Saving Our Forests, One Seed at a Time


More importantly, our determination can help solve the challenges of the present generation, such as poverty, deforestation and the ill effects of climate change. He said that if we feel that the temperature is humid, we can ask ourselves “why isn’t there enough shade tocool us off?”

We might have all said this at one point in time – and Dionisio kept saying this when he was trekking along the volcanic ash-laden valleys of Zambales.

According to him, temperature of places with trees and those without it can have a variance of up to 13 degrees Celsius, based on his personal statistical recordings.

The shade and forest cover also creates a water cycle that has been the basis of life since the beginning of time – only to be disrupted by humanity in the past 200 years.

“I really hope that everyone can plant a tree somewhere – in their backyards or even in someone else’s,” Dionisio said.

“I also wish that we would buy things that won’t kill the forests, and support brands that support our planet,” he added.

Dionisio keeps hoping that all governments can seriously consider implementing reforestation initiatives properly – since farmers are sure to benefit from the water flow it will generate.

Survival of the human race

“It is actually a matter of survival as a human race,” he pointed out.

Raf explained that taking care of the environment can mean taking care of ourselves, because forests can lower global temperatures.

He also emphasized that “kaingin,” or the slash and burn method of farming, is one of the perennial practices that badly affect nature – an old system for an old environment.

In the past, migrant farmers usually enter the forest, clear a patch with fire, and plant on the freshly cleared area, making the soil rich and fertile.

This practice entailed planting for one season then leaving the area, allowing it to regenerate for years. That happened easily within the forest.

Sadly, today is far different because kaingin has caused forests to degrade, up to the extent of affecting natural water systems.

“In Zambales, a lot of farmers still practice this method because it’s fast, but are unaware of the change in the environmental context,” he pointed out.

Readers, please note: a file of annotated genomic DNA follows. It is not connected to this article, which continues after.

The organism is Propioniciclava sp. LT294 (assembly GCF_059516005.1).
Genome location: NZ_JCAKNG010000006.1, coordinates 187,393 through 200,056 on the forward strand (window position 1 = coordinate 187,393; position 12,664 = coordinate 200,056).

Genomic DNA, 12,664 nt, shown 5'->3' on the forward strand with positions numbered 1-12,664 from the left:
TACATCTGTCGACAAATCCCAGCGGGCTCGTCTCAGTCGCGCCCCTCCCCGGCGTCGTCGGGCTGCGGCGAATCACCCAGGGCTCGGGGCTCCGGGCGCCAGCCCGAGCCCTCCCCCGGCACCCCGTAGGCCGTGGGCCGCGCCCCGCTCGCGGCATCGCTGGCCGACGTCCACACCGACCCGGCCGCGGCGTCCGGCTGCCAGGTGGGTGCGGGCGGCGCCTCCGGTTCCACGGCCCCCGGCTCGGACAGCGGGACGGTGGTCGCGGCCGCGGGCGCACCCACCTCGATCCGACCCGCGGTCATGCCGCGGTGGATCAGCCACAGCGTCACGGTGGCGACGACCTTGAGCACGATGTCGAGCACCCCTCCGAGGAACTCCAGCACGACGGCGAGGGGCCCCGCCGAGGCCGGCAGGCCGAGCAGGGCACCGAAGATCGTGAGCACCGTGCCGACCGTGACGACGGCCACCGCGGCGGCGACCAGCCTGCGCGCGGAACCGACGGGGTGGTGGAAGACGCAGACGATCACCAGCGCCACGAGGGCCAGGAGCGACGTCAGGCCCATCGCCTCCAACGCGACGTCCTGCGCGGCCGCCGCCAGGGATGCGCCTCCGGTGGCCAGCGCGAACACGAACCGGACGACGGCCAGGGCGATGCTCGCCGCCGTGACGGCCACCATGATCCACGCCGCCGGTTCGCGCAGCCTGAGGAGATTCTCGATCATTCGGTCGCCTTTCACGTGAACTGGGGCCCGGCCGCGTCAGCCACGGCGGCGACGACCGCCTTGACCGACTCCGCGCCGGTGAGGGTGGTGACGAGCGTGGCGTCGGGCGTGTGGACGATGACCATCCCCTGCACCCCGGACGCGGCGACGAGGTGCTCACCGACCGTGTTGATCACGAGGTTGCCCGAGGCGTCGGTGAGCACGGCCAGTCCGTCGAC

“Kaingin is an old system that does not fit into this new world....very similar to our previous way of living as humans, which was not meant for a world with Covid-19 (coronavirus disease 2019),” he emphasized.

Livelihood opportunities

“That is the reason why it’s important for us to provide farmers with livelihood opportunities, and train them so they can plant with more sustainable soil management systems – something very close to my heart,” he added.

To turn his advocacy into reality, Dionisio, together with close associates, spearheaded the creation of Make A Difference Travel or simply MAD Travel – a Philippinebased social enterprise that works with and for marginalized communities in creating impactful, inspiring and authentic experiences through interactive experiences.

“We at MAD Travel create innovative solutions for a positive impact,” he said.

This initiative then spawned MAD Market to continue supporting local farmers and small and medium enterprises (SMEs) during the Covid-19 pandemic by delivering fresh fruits, vegetables and baked products straight to people’s doorsteps.

With the travel restrictions and lockdowns, farmers and small businesses were among the hardest hit.

By sourcing from farmers in different areas, as well as small home-grown bakeries, MAD Market hopes to help keep livelihoods going, lessen the risk of people going outside their residences, and provide healthier food options. “I also encourage the establishments of fruit farms in the country to make sure that each of our towns can have access to nutritious, quality and low cost farm products,” Raf said.

“If you want to plant a tree, let us know, you can grab one with MAD Market. We also have online courses coming up if you want to learn more about social entrepreneurship coming from active change makers,” he said.

“Through this effort, we’ve got a mini forest already growing, thanks to the help coming from so many people and, of course, the Aetas who worked hard to care for the environment. This is just the beginning – we need 30 million trees more to help fight the climate crisis – one seed at a time,” Dionisio said.

Source: Greenfields Magazine Issue 288